CBS issued a damning independent review of mistakes related to last fall's 60 Minutes Wednesday report on US President George W. Bush's National Guard service and fired three news executives and a producer for their "myopic zeal" in rushing it on the air.
The review released Monday said CBS compounded the damage with a circle-the-wagons mentality once the report came under fire. The independent investigators added, however, that they found no evidence of a political bias against Bush.
CBS News President Andrew Heyward and Dan Rather, who announced in November he was stepping down as the anchor of CBS Evening News, escaped without any disciplinary action. But Rather, who narrated the Sept. 8 story and subsequent follow-ups, was criticized by CBS chief executive Leslie Moonves for "errors of credulity and over-enthusiasm."
"The system broke down on this one, for sure," said Louis Boccardi, retired chief executive officer of The Associated Press, who conducted the investigation along with former Republican Attorney-General Dick Thornburgh. They delivered their 224-page report to Moonves last week.
Fired were Mary Mapes, the story's producer; Josh Howard, executive producer of 60 Minutes Wednesday; Howard's top deputy, Mary Murphy; and CBS News senior vice president Betsy West.
The 60 Minutes TV news magazine story had questioned Bush's Vietnam War-era commitment to service in the Texas Air National Guard. Mapes began reporting the story in 1999, but the report centered on documents obtained only weeks earlier, supposedly written by Bush's commander, the late Lieutenant Colonel Jerry Killian. The memos said that then First Lieutenant Bush did not take a mandatory medical exam and that Killian reportedly felt pressured to sugarcoat an evaluation of him.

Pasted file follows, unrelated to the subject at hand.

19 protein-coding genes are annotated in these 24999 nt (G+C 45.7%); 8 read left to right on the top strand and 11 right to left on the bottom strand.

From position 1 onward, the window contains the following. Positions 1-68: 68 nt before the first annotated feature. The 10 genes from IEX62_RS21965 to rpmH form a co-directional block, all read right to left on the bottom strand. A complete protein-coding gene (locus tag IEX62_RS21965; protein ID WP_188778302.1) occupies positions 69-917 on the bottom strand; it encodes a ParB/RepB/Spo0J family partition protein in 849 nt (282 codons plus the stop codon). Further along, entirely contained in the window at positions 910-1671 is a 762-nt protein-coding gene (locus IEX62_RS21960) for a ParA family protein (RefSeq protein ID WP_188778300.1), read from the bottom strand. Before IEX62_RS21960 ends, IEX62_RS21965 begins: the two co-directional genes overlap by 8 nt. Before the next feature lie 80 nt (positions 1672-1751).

Questions were quickly raised about the typed memos, with some document experts saying it appeared they contained a computer character inconsistent with typewriters at the time.
Boccardi and Thornburgh found that Mapes had said the documents were authenticated, when in fact she had found only one expert to vouch for only one signature in the memo. They said she also failed to look into the background of her source, retired Texas Army National Guard Lieutenant Colonel Bill Burkett; to find Burkett's source; or to find other corroboration of the charges.
"Her confidential source was not reliable and her authenticators were unable to authenticate the documents, and yet she maintained the opposite ... This is truly disquieting,: Moonves said in a statement released with the report.
Mapes said Monday she was "terribly disappointed" by the report's conclusions. She said she believed the story was corroborated by others and consistent with previously known records, and that the panel was quick to condemn her based on statements from people who said different things to her.
"I am shocked by the vitriolic scapegoating in Les Moonves' statement," Mapes said in a statement. "I am very concerned that his actions are motivated by corporate and political considerations -- ratings rather than journalism."
Mapes said the decision to air the story when it did was made by her superiors, including Heyward, and not by her.
"If there was a journalistic crime committed here, it was not by me," she said.